Many companies that are resilient to inflationary pressures are being overlooked by investors, according to Steve Wreford, manager on the Lazard Global Thematic Equity team.
He is a strong believer that inflation will remain far above expectations over the next decade, so much so that he launched the Lazard Thematic Inflation Opportunities fund earlier this month to prepare for the coming period.
The market is pricing in that inflation will be around 2.8% over the long run, but Wreford pointed out that inflation in the US averaged 7.3% in the financial crisis between 1968 and 1982.
“To go from a market expectation of 2.8% to a period where you may see inflation reaching the levels of the 1970s is an absolutely enormous shock to the system,” he said.
“I don't know what the level of inflation will be over the next 10 years, but I do believe that the market is materially under-pricing the risk that it will be a lot higher than that.”
Investors don’t need to look far to find inflation-resilient companies trading at decent prices. Many large-cap global businesses have durable business models that have not yet been recognised by the wider market.
Wreford said: “Our strategy is all about finding undiscovered gems and that doesn't necessarily mean going into smaller companies.”
Some companies such as Microsoft have been grabbed up by investors who have realised the security it can offer in an inflationary environment, but Wreford has avoided it.
It is expected to face wage inflation from a shortage of skilled employees, but the strength of the Microsoft’s brand means it can push this increase on to consumers without losing much custom.
Despite this, Wreford has steered clear, stating: “That ability to pass through prices is what I would describe as a simplistic pricing power, but everybody knows that and that’s why Microsoft is valued the way that it is.
“It's a perfectly reasonable, compounding, long-term company that you could own for many years, but it doesn't have the undiscovered aspect that we're looking for in inflation opportunities.”
Instead, he has allocated towards other companies benefiting from the loyalty that consumers have to their brand, such as Coca-Cola and McDonalds.
Both have a franchise model, so many of the price increases to their operating costs do not hit either company directly.
“The franchisee who owns a McDonald's restaurant has to absorb higher wage costs and higher input costs, so as revenues go up, that just improves the picture for McDonalds,” Wreford explained.
Despite this outflow-reducing dynamic, the share prices of McDonalds and Coca-Cola are down 9.1% and 2.3% respectively in 2022, suggesting that many investors do not see the appeal.
Share price of Coca-Cola and McDonalds in 2022
Source: Google Finance
Another example of companies that relieve cost pressures through consumers are Visa & Mastercard, which have a more direct link with inflation.
Both companies charge around 3% from each payment customers make through their service, which could mean a higher income if prices are going up.
Wreford said: “If your overall basket of goods is going up by 20%, then so is the amount that Visa or MasterCard get, and they don't have to do anything for that at all. The Visa and MasterCard networks have already been built, so that provides a great inflation hedge.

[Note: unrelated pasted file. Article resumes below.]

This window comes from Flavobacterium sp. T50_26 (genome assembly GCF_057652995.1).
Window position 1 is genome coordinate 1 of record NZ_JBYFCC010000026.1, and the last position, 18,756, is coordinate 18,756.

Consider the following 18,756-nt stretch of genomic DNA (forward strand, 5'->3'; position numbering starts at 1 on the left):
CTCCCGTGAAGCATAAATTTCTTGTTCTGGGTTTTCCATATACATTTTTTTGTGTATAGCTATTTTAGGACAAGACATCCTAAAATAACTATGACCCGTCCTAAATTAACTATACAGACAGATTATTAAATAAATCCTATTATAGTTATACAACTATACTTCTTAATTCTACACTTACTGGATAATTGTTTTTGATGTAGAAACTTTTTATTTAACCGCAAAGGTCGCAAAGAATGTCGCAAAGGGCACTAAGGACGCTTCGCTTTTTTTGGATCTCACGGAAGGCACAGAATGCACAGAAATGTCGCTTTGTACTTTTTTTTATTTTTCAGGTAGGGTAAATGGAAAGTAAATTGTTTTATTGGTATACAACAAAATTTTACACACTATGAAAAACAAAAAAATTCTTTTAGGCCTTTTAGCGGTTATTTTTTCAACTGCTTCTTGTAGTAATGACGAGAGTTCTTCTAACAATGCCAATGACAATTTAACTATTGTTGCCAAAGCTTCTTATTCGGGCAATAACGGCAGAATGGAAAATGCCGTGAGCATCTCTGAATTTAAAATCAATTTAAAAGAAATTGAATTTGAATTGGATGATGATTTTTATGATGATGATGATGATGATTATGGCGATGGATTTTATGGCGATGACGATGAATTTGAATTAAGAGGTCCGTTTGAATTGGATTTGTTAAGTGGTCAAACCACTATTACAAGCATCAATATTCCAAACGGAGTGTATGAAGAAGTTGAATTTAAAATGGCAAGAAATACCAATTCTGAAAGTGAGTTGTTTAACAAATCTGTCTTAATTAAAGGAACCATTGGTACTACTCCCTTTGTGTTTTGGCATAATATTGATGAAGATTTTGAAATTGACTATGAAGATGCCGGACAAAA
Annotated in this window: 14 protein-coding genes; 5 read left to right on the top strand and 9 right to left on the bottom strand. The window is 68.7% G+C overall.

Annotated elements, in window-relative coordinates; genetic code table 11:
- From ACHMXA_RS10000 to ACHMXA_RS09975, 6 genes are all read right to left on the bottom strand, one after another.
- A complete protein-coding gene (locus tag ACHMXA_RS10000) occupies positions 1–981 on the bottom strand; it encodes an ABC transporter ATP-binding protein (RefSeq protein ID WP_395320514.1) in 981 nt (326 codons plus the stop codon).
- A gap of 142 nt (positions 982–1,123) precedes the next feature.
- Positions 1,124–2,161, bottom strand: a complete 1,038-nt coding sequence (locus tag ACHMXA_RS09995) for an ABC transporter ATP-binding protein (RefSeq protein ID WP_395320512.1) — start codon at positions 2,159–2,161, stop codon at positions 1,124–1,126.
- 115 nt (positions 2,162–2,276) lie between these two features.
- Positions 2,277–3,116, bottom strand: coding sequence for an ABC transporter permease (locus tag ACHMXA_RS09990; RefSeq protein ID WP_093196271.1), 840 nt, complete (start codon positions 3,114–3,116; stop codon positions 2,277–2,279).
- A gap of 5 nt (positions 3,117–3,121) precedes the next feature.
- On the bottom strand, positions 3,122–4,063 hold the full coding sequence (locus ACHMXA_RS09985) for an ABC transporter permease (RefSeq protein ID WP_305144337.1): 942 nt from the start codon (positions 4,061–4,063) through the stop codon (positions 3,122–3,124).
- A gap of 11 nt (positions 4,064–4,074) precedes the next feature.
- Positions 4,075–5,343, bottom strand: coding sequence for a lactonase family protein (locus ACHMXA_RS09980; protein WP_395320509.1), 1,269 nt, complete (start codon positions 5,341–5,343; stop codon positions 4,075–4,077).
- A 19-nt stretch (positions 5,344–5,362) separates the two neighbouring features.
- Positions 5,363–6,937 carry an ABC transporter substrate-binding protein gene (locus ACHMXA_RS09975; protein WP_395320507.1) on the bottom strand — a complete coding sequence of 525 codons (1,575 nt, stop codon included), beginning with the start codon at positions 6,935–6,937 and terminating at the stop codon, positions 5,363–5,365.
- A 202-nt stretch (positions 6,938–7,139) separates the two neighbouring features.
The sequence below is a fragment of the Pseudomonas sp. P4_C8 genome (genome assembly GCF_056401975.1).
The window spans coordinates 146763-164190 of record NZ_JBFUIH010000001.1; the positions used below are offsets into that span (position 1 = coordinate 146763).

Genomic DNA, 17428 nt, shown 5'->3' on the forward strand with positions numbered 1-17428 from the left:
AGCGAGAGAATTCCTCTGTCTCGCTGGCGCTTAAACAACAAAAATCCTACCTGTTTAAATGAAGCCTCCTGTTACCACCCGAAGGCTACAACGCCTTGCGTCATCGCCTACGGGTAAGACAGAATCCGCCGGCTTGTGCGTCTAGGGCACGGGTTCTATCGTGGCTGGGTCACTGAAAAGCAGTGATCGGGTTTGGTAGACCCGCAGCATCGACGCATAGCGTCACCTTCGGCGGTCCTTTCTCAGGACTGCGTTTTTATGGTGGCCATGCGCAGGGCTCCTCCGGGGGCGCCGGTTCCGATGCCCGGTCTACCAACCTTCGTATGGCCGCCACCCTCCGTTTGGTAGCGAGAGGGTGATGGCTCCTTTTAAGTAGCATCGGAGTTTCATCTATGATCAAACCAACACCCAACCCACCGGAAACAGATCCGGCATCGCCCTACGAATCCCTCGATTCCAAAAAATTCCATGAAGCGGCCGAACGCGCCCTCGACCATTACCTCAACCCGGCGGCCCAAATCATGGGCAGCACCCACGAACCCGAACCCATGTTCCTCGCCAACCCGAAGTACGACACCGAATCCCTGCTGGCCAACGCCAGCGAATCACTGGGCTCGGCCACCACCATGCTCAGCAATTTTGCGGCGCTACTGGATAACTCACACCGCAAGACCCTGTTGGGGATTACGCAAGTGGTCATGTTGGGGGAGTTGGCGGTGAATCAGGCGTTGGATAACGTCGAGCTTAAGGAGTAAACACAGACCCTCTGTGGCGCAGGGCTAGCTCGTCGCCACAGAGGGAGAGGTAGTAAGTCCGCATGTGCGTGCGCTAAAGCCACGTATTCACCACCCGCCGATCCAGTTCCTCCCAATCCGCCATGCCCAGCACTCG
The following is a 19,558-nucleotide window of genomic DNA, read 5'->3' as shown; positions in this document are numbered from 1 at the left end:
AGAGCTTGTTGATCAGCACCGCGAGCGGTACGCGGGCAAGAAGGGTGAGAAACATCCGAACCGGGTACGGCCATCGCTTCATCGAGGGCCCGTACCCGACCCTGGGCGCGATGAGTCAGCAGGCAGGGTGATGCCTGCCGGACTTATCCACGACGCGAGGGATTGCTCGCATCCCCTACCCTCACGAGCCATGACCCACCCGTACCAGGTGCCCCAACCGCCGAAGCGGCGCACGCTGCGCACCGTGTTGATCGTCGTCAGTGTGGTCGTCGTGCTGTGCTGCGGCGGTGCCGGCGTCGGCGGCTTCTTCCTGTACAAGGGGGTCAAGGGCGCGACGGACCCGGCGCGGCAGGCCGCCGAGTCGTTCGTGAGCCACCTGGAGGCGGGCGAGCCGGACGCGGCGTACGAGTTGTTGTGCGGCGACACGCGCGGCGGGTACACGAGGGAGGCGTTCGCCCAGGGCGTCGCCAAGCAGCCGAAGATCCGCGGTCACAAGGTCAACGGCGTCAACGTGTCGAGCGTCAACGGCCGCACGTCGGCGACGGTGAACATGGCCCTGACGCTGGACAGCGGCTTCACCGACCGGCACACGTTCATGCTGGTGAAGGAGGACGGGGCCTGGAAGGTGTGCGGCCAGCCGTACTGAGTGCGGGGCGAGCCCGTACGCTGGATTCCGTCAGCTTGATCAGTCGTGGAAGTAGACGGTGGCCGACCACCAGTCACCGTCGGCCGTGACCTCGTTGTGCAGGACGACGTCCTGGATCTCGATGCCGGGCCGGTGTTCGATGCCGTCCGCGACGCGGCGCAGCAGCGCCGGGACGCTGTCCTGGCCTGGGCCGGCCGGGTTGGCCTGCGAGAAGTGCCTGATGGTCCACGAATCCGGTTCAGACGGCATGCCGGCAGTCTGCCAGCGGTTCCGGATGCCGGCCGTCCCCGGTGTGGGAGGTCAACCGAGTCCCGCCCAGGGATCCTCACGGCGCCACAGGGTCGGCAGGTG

“Actually, there are rare examples of companies that do better in an inflationary environment.”
Again, both MasterCard and Visa are down 20.4% and 17.2% respectively this year, indicating that the market does not see a benefit from these inflation-hedging characteristics.
Share price of Mastercard and Visa in 2022
Source: Google Finance
Contractual companies are another area that Wreford has focused on – not only can they increase the cost of their services onto consumers, but their contracts can lock customers into a fixed plan and ensure long-term income.
There “tend to be quite boring companies” within this contractual theme, such as Waste Management, but their inflation-hedging potential has largely been overlooked by the market, according to Wreford.
He added: “If they see higher input costs, higher wages, and higher energy costs, then they can just pass that through contractually. That hasn't been necessary in recent years because inflation was so low – it's only recently that those companies have suddenly come into their own.”
Waste Management’s share price is up a modest 1% in 2022, which may have been boosted by a positive report in the second quarter when it revealed a 12.3% increase to total revenues year-on-year.
Share price of Waste Management in 2022
Source: Google Finance
Wreford has put a lot of conviction into inflation remaining high for longer than the consensus forecast. However, he has selected stocks that could do well if his predictions fall short, even if performance is not as high as he’d hoped.
Wreford said: “We could be wrong, and if we are, then our hope is that we still own a perfectly reasonable set of stocks in the portfolio that could deliver similar returns to that of the market.
“However, if we're right, and inflation is significantly higher than forecast, perhaps up at that very high level of the 1970s, then the set of securities ought to materially outperform versus the rest of the market.”